Tyndall Air Force Base (AFB) is dedicated to achieving mission readiness, improved base resilience, and enhanced quality of life through optimized land management practices. These integrated land management design guidelines advance the creation of a base landscape that reflects the restorative partnership between the U.S. Air Force (USAF) and the U.S. Fish and Wildlife Service (USFWS) to advance best management practices employed within Tyndall AFB’s Integrated Natural Resources Management Plan (INRMP).
These guidelines provide a framework of best practices and performance goals to create sustainable outcomes rather than prescribe site-specific solutions. The designer/contractor will use these guidelines as applicable to their specific project. This effort requires collaboration with Tyndall AFB Natural Resources staff for plant species selection and collaboration with base plan reviewers in incorporating landscapes that perform measurable outcomes in environmental, social, and economic goals. Performance landscapes can provide benefits such as flood protection, maintenance reductions, and mental wellbeing.
Integrated land management practices will be employed to:
- Restore and maintain natural base hydrology
- Align with current efforts in native Longleaf Pine forest restoration
- Improve walkability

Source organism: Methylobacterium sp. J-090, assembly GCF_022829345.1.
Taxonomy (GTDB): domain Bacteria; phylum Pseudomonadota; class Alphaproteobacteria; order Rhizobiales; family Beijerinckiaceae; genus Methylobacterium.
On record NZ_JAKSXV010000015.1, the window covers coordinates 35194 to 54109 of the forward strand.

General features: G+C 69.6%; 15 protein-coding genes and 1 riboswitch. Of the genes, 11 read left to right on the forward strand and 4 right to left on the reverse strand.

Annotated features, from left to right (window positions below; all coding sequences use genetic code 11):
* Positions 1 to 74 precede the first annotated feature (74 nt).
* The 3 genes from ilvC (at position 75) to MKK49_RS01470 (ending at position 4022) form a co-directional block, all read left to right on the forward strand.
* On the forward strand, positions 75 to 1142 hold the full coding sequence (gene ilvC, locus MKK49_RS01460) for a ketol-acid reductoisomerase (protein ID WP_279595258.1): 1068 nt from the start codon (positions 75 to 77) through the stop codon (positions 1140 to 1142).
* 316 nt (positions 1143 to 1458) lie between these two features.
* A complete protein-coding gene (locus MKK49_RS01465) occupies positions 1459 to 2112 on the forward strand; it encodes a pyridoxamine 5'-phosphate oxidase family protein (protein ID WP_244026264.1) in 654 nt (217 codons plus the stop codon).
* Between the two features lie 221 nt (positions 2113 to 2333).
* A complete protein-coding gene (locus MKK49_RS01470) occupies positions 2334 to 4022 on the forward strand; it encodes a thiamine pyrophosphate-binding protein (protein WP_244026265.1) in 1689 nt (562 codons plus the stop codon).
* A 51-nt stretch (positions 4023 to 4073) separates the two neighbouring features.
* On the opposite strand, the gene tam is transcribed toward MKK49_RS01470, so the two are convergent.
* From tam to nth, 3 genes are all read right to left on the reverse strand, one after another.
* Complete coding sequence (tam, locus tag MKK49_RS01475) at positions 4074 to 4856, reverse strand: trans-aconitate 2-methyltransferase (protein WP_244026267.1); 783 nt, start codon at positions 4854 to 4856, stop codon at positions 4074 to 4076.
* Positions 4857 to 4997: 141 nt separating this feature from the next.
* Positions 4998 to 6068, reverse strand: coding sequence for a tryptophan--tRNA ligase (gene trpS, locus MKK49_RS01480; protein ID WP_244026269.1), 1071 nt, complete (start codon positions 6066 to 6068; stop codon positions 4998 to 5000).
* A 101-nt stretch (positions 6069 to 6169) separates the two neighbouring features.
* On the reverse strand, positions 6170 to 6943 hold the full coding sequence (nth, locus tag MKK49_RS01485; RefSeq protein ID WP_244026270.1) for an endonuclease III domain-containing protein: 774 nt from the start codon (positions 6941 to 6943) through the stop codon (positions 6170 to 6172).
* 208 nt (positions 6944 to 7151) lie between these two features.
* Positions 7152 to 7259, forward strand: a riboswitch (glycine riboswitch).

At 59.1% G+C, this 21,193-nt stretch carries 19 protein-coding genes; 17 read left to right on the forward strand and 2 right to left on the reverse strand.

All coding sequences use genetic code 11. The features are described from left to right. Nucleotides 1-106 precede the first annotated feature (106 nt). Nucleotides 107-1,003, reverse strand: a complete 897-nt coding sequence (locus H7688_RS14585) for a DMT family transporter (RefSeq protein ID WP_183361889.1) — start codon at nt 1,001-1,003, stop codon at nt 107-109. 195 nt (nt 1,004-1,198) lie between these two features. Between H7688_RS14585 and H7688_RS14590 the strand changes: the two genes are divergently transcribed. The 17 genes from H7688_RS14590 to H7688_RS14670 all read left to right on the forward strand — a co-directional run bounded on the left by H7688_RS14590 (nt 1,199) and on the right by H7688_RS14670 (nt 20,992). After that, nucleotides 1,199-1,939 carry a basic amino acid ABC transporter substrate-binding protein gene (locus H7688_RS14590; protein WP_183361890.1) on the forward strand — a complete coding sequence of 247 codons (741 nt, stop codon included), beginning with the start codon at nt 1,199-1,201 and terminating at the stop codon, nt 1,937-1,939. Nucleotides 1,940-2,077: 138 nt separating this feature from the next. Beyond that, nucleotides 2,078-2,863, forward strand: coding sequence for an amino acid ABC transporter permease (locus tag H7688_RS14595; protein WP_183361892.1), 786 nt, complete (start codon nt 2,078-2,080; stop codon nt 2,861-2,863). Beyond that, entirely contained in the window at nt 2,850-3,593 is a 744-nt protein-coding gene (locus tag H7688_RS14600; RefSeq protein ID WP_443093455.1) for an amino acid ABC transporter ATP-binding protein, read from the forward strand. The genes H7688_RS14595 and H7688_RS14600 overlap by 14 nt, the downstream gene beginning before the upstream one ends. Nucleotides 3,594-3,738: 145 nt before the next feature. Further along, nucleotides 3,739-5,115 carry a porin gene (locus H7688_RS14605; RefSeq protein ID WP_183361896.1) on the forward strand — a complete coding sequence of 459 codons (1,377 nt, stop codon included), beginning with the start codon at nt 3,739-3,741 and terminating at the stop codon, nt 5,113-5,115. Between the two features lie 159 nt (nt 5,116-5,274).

- Enhance base character and quality of life
- Minimize environmental impacts to Tyndall AFB's vital coastal ecosystem
- Attract and retain base personnel and staff by making a positive first impression of a sustainable, coastal installation
- Improve mental and physical health and wellbeing
- Design for greater connection to nature which has been proven in reduce stress levels and a decrease in suicide rates
- Reduce infrastructure costs by using grey stormwater infrastructure.
- Implement Low-Impact Development (LID) principles
If adhered to properly, an integrated land management approach to overall base construction and maintenance operations will help Tyndall AFB meet numerous key objectives:
- Improve stormwater management and soil health for reduced maintenance and capital costs
- Reduce heat island effect for walkability and energy conservation by increased shade from tree canopy
- Increase biodiversity and biomass through use of native plants to align with USFWS efforts
- Develop a plant palette that maximizes greater wind resistance and natural stormwater absorption
- Reduce the use of harmful chemicals, pesticides, and herbicides
- Reduce landscape maintenance costs
- Improve air quality
- Minimize tree failures by placing trees in masses, designed as a system with natural ground plane vegetation, rather than singular tree installations
- Maximize the use of native ground plane vegetation rather than turf
- Maximize tree rooting strategies to minimize occurrence of uprooting during high winds